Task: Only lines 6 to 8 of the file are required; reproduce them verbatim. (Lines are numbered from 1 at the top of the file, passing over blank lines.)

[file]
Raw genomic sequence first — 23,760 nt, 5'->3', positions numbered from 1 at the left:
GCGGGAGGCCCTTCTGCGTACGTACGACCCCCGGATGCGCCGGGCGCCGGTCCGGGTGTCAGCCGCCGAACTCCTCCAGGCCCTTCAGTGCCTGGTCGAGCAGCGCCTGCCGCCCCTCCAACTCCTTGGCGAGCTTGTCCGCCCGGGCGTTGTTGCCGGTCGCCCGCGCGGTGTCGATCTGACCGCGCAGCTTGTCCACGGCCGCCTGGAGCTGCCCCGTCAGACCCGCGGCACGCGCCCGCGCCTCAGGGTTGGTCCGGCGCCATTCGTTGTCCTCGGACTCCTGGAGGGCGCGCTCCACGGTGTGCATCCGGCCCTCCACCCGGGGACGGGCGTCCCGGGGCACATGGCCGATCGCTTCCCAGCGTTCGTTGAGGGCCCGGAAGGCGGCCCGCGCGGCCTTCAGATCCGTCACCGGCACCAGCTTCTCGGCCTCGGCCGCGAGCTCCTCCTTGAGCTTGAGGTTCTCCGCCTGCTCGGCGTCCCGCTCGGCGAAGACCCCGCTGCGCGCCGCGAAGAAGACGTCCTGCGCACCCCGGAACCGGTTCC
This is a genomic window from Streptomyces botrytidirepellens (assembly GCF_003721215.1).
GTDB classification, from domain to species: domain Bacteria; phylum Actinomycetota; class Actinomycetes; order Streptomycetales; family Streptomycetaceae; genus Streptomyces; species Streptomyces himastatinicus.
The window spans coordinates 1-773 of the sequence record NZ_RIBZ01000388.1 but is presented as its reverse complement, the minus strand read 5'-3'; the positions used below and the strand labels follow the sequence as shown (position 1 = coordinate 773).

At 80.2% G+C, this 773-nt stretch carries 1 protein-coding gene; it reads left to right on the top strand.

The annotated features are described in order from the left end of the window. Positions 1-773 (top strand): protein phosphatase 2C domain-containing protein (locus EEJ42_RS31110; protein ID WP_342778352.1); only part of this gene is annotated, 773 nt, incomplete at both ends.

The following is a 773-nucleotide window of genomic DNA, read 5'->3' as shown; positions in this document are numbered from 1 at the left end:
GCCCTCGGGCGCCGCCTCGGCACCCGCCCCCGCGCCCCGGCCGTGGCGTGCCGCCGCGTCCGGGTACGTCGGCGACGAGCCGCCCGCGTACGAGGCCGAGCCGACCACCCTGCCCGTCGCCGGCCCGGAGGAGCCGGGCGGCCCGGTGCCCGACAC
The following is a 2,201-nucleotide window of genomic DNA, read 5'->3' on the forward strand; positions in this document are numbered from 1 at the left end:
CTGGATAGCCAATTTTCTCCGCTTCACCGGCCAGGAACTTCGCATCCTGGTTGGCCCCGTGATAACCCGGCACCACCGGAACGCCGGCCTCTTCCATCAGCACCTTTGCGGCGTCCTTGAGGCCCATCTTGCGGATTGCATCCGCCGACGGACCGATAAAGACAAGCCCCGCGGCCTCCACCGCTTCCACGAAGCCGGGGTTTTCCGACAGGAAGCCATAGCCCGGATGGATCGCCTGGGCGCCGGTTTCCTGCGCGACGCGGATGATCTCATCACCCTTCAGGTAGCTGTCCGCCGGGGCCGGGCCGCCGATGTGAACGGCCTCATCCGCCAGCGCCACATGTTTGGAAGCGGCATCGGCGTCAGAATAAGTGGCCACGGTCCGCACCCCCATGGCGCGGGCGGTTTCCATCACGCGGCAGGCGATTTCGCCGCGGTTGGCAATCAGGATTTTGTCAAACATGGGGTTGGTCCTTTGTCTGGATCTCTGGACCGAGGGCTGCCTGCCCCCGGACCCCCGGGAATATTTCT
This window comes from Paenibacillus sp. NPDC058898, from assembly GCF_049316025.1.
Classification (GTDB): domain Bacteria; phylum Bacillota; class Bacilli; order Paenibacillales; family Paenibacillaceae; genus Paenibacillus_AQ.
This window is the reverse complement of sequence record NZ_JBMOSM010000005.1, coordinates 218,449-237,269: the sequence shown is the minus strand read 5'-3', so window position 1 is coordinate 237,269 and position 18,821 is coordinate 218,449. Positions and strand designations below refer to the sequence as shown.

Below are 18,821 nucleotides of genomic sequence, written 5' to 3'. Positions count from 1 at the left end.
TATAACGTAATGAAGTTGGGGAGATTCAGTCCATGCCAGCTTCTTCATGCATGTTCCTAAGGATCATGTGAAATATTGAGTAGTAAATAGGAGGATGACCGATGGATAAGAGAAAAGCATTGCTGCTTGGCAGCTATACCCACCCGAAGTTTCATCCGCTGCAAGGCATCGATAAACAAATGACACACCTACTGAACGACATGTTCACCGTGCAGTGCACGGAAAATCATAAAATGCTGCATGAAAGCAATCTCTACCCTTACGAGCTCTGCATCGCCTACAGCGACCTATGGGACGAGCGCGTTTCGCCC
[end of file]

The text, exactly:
At 80.2% G+C, this 773-nt stretch carries 1 protein-coding gene; it reads left to right on the top strand.

The annotated features are described in order from the left end of the window. Positions 1-773 (top strand): protein phosphatase 2C domain-containing protein (locus EEJ42_RS31110; protein ID WP_342778352.1); only part of this gene is annotated, 773 nt, incomplete at both ends.

The following is a 773-nucleotide window of genomic DNA, read 5'->3' as shown; positions in this document are numbered from 1 at the left end: